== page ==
2024 Ordo Kalendar
PRE ORDER NOW--SHIPPING WILL BEGIN NOVEMBER 1ST
10 x 12 & 5/8 inches
12 pages with hole punch for hanging
When visitors from overseas visit churches in England, they are often drawn to the great and famous—St. Paul’s Cathedral, Westminster Abbey, York Minster—and rightly so. These are among Europe’s most well-known buildings, celebrated for their architectural splendor and historical significance. Yet for the majority of English Christians throughout history, these were as foreign and faraway as they are to visitors from the rest of the world today. Instead the lives of English Churchmen lives revolved around the parish church, the place where they worshipped and prayed, and engaged in countless other activities that knit together the communities in which they lived.
In his anthology of England's thousand best churches, Simon Jenkins makes the following observation about these lesser-known places of worship. “Great cathedrals may speak the history of the rich and powerful. The local parish church is like Thomas Gray’s tombstone. It tells of ‘homely joys and destiny obscure…the short and simple annals of the poor.”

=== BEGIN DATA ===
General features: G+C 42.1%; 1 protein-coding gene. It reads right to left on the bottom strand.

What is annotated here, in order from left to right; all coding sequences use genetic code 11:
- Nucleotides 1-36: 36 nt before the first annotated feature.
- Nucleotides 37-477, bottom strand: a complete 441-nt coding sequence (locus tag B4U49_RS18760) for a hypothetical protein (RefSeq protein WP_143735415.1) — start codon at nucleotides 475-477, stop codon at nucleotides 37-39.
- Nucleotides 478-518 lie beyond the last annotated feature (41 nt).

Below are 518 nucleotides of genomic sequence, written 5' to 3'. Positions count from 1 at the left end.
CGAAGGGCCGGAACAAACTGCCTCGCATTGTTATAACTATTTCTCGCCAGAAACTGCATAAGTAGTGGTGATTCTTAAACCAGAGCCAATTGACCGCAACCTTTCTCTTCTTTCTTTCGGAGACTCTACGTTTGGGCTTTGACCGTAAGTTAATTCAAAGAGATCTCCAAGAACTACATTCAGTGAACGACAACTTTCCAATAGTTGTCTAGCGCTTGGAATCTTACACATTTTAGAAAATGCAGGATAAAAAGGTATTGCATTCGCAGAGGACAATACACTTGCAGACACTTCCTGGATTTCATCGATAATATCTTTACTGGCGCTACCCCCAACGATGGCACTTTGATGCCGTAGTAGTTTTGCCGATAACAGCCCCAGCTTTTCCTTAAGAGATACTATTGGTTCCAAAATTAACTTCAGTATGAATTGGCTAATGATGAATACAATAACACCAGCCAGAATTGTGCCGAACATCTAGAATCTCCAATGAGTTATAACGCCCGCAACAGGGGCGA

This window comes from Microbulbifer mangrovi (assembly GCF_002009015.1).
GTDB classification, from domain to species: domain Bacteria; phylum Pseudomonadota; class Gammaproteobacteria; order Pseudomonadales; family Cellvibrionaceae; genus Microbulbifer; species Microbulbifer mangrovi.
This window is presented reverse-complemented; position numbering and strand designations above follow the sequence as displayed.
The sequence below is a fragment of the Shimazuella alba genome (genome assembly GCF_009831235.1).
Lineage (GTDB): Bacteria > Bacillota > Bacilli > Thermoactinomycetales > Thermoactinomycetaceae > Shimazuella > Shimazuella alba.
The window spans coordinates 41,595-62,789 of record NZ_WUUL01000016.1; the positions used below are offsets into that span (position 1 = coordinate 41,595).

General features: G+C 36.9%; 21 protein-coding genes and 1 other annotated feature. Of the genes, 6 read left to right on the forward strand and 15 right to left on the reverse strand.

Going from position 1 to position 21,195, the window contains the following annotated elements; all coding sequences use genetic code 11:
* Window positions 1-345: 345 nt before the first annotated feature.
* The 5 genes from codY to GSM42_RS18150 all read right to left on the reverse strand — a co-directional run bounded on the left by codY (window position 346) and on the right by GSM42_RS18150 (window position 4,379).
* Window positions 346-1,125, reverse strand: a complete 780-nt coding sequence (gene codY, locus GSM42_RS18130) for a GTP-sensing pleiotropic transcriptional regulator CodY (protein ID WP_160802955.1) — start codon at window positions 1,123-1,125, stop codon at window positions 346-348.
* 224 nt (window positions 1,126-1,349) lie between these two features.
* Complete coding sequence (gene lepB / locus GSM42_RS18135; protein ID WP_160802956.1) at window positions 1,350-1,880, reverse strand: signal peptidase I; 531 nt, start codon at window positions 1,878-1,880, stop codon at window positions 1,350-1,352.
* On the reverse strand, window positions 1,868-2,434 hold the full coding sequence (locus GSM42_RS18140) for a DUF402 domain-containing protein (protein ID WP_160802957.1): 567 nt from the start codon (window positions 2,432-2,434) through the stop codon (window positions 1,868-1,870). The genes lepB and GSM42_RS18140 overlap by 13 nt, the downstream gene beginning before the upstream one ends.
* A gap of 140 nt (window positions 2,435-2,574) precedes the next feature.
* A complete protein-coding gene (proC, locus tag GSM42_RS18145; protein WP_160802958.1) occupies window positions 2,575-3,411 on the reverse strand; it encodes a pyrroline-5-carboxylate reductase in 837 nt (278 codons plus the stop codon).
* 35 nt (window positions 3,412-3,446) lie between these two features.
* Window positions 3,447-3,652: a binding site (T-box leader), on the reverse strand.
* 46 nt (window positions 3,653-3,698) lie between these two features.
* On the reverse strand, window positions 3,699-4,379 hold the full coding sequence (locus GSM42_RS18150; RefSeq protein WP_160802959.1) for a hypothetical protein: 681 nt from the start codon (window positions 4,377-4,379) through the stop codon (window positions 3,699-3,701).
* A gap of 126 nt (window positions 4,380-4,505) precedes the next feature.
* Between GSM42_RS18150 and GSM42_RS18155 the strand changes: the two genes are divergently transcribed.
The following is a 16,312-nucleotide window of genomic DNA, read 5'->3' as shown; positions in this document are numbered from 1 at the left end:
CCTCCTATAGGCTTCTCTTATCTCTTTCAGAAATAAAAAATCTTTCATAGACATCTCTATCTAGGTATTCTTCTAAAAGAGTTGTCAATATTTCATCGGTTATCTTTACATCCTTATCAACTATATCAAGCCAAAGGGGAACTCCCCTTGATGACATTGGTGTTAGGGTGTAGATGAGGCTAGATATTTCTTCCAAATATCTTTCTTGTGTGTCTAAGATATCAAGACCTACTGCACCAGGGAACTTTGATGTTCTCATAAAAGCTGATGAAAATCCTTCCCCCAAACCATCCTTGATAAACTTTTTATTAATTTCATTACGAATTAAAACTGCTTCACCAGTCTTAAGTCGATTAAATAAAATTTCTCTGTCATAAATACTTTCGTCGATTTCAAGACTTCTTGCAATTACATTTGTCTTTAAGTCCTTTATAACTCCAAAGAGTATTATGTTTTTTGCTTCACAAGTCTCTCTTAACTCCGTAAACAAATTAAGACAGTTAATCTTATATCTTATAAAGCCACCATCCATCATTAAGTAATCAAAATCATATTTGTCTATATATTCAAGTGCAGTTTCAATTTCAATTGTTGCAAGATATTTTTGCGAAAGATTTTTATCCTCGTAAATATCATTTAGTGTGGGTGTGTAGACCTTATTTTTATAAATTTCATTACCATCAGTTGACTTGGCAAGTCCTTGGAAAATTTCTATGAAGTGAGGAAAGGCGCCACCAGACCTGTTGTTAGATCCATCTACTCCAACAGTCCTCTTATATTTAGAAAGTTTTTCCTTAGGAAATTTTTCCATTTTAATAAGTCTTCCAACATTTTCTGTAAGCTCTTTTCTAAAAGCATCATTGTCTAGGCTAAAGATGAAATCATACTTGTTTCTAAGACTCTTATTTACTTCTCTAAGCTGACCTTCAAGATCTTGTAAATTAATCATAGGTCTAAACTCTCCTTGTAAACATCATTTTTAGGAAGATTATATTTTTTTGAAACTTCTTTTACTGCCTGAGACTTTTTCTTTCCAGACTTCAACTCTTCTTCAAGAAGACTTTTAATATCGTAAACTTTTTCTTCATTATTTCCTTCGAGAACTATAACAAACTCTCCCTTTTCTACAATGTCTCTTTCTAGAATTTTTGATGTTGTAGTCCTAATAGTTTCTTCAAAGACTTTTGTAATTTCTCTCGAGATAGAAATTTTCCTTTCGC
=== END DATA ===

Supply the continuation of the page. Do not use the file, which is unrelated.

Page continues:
This year’s Kalendar pays homage to the English parish church by featuring medieval churches of County Suffolk. Some, funded by the wealth of the late-medieval wool trade, are magnificent edifices, equal in some respects to college chapels or a small cathedral. Others are more humble, simple structures of stone and flint, whose appearance has hardly changed since the time of the Normans. Yet all were important places to those who lived and worshipped in them, looking for the means of grace, and the hope of glory.
This Kalendar is dedicated to the memory of these people--by celebrating the buildings they made and the goodly heritage they bequeathed to the Anglican Churches of today.